Meanwhile the revolutionary nation of Cuba pledged to send medical personnel in the fight against the disease. Cuba has a profound history in providing unconditional solidarity with the African continent.

According to the Washington Post, in its Oct. 4 story headlined, “In the medical response to Ebola, Cuba is punching far above its weight”: “On Thursday, 165 health professionals from (Cuba) arrived in Freetown, Sierra Leone, to join the fight against Ebola – the largest medical team of any single foreign nation, according to the World Health Organization (WHO). And after being trained to deal with Ebola, a further 296 Cuban doctors and nurses will go to Liberia and Guinea, the other two countries worst hit by the crisis.” Here, Raul Castro is proudly sending off the Cuban doctors as they board the plane for Africa.

According to the Washington Post, in its Oct. 4 story headlined, “In the medical response to Ebola, Cuba is punching far above its weight”: “On Thursday, 165 health professionals from (Cuba) arrived in Freetown, Sierra Leone, to join the fight against Ebola – the largest medical team of any single foreign nation, according to the World Health Organization (WHO). And after being trained to deal with Ebola, a further 296 Cuban doctors and nurses will go to Liberia and Guinea, the other two countries worst hit by the crisis.” Here, Raul Castro is proudly sending off the Cuban doctors as they board the plane for Africa.

In an address on Sept. 18 before the United Nations Security Council emergency session on Ebola reported in Granma Sept. 19, Vice Minister of Foreign Relations Abelardo Moreno told the participants: “Cuba’s response is part of our solidarity with Africa, Asia and Latin America and the Caribbean. Over the last 55 years we have collaborated in more than 158 countries, with the participation of 325,710 health workers; 76,744 collaborators have worked in 39 African countries. Today, in this sector, 4,048 Cubans are serving in 32 African nations, 2,269 of whom are doctors.”

Moreno went on the report: “The medical brigades which will be sent to Africa to fight against Ebola form part of the Henry Reeve International Contingent, created in 2005, composed of doctors specializing in combating disasters and large-scale epidemics. Cuba’s response confirms the values of solidarity which have guided the Cuban Revolution: not to give what we can spare, but to share what we have.”

This approach contrasts sharply with that of the White House and Pentagon. Cuba has built up considerable trust in Africa due to its consistent policy of international solidarity.

The revolutionary nation of Cuba pledged to send medical personnel in the fight against the disease. Cuba has a profound history in providing unconditional solidarity with the African continent.

The Ebola outbreak draws attention to the need for genuine independence and development on the African continent. The training of medical personnel and scientific researchers would contribute immensely to preventing future healthcare crises.

Cuban revolutionary foreign policy provides an example of how underdeveloped states which have a legacy of slavery, colonialism and neo-colonialism can transform through a process of class struggle and self-reliance. Despite over five decades of hostility from the U.S., Cuba has been able to make significant contributions to African liberation whether in the fight against settler-colonialism in Southern Africa in years past or through the contemporary challenges related to the Ebola outbreak, the training of African medical personnel and other healthcare issues.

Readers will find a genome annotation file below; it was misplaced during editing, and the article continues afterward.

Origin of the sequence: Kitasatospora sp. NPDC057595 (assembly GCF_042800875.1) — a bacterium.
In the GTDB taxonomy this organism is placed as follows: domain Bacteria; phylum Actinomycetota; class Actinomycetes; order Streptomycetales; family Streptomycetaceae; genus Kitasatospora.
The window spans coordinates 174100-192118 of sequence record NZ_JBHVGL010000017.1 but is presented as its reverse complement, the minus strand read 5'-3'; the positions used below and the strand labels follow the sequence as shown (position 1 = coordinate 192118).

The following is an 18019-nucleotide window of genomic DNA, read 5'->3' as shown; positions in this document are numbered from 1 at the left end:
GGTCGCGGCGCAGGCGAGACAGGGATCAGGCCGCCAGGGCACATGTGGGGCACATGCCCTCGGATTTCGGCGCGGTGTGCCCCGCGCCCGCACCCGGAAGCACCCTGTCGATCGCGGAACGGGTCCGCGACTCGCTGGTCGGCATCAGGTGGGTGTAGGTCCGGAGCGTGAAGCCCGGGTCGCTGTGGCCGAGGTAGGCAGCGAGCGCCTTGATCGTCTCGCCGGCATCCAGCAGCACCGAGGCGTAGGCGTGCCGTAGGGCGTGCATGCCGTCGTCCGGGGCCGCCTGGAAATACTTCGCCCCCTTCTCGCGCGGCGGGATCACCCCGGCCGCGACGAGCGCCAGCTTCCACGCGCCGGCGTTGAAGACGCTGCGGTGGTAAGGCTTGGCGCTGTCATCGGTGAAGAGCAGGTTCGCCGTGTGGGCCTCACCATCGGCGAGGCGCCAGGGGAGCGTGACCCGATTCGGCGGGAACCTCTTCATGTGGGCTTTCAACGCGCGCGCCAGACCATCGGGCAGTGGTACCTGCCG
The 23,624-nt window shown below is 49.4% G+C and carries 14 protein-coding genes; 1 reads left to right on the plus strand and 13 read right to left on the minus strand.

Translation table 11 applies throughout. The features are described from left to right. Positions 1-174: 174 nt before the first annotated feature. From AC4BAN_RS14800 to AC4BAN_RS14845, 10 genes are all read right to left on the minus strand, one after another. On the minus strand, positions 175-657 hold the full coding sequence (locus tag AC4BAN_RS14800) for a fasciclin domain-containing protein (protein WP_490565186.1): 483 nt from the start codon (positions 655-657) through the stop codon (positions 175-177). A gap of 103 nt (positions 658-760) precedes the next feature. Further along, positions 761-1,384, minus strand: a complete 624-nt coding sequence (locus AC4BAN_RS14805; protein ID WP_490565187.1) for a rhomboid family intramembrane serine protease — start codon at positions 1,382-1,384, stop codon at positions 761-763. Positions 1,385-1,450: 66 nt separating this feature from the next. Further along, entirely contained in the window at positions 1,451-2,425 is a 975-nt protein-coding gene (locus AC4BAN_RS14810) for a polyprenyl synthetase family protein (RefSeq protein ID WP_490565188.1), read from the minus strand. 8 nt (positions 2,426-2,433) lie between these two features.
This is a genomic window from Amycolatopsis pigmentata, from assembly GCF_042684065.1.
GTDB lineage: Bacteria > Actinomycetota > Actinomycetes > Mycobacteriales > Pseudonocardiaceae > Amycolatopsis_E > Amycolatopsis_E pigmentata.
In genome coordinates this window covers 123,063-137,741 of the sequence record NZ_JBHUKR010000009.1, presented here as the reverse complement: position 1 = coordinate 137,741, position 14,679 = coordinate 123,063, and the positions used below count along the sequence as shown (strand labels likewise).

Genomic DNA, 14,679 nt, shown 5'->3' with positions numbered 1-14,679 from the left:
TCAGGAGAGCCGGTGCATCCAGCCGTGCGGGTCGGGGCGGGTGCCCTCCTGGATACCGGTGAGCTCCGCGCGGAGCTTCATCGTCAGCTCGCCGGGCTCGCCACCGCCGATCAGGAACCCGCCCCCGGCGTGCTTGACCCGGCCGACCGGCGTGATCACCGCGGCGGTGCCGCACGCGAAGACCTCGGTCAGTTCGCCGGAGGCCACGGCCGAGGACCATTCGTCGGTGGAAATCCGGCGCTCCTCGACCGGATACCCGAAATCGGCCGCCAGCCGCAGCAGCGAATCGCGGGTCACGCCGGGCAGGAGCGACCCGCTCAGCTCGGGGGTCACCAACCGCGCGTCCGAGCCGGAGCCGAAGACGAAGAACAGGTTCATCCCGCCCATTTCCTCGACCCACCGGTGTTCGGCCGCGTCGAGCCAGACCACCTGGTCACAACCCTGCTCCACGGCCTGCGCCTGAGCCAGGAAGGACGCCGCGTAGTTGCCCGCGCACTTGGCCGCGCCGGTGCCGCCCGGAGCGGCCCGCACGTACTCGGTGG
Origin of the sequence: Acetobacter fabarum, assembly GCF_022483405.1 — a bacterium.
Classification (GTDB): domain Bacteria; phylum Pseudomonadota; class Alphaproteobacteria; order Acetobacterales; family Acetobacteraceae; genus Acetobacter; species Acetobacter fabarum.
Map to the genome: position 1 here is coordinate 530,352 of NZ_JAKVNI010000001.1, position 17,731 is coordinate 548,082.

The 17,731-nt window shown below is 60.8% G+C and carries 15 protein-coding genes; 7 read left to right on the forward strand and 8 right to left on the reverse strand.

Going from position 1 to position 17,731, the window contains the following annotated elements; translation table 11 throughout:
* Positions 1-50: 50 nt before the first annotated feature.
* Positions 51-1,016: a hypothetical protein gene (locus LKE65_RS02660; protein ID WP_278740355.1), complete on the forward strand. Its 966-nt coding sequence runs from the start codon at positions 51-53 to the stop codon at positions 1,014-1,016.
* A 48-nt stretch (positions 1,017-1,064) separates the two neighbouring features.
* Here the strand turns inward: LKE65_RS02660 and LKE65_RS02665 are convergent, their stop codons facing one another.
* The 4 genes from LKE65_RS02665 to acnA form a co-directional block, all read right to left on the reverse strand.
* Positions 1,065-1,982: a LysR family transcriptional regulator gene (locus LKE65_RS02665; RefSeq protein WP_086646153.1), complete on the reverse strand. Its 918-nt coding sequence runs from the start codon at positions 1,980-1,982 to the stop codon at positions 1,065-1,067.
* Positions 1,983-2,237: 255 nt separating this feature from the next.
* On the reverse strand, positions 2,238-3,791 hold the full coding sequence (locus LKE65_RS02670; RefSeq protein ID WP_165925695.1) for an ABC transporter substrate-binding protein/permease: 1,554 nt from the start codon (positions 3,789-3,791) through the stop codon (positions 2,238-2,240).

Abayomi Azikiwe, editor of Pan-African News Wire, can be reached at panafnewswire@gmail.com. Pan-African News Wire, the world’s only international daily pan-African news source, is designed to foster intelligent discussion on the affairs of African people throughout the continent and the world.

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8 thoughts on “United States Ebola death raises questions about quality of care

  1. Being real

    THIS IS THE MOST RACIST NEWS PAPER I HAVE EVER SEEN. No wonder races are separated. Your paper doesn’t want peace and harmony between different races. That would make this newspaper obsolete. If there was a National White Newspaper you would call that racist. That’s pot calling the kettle _______. Look at yourselves in the mirror, that’s the racist.

    Reply
    1. Darla Z

      I agree with you Being Real. The hospital may have been unprepared, but no matter what most of them are saying, they are all mostly unprepared for people to come in with the Ebola virus. Any race. This news paper encourages a racial divide and shouldn’t even be in existence. Jesse Jackson and Al Sharpton are racist because they only show up when Black people are involved, and no other race they even care about. This world will only get better when everyone (no matter what race they are) are being treated equally with mutual respect.

      Reply
    2. Joel

      I agree with Being Real, and Jesse Jackson (the father of a delinquent) is a disgusting person who support the crimes and the apartheid in Cuba.

      Reply
  2. Adeyemi Onileo

    Being Real and DarlaZ, you are absolutely correct.

    Unsubstantiated conspiracy theories are this “newspaper”s specialty. They’ve been silent on Ebola all summer long until they could dream up a way to spin it into a racist thing.

    Reply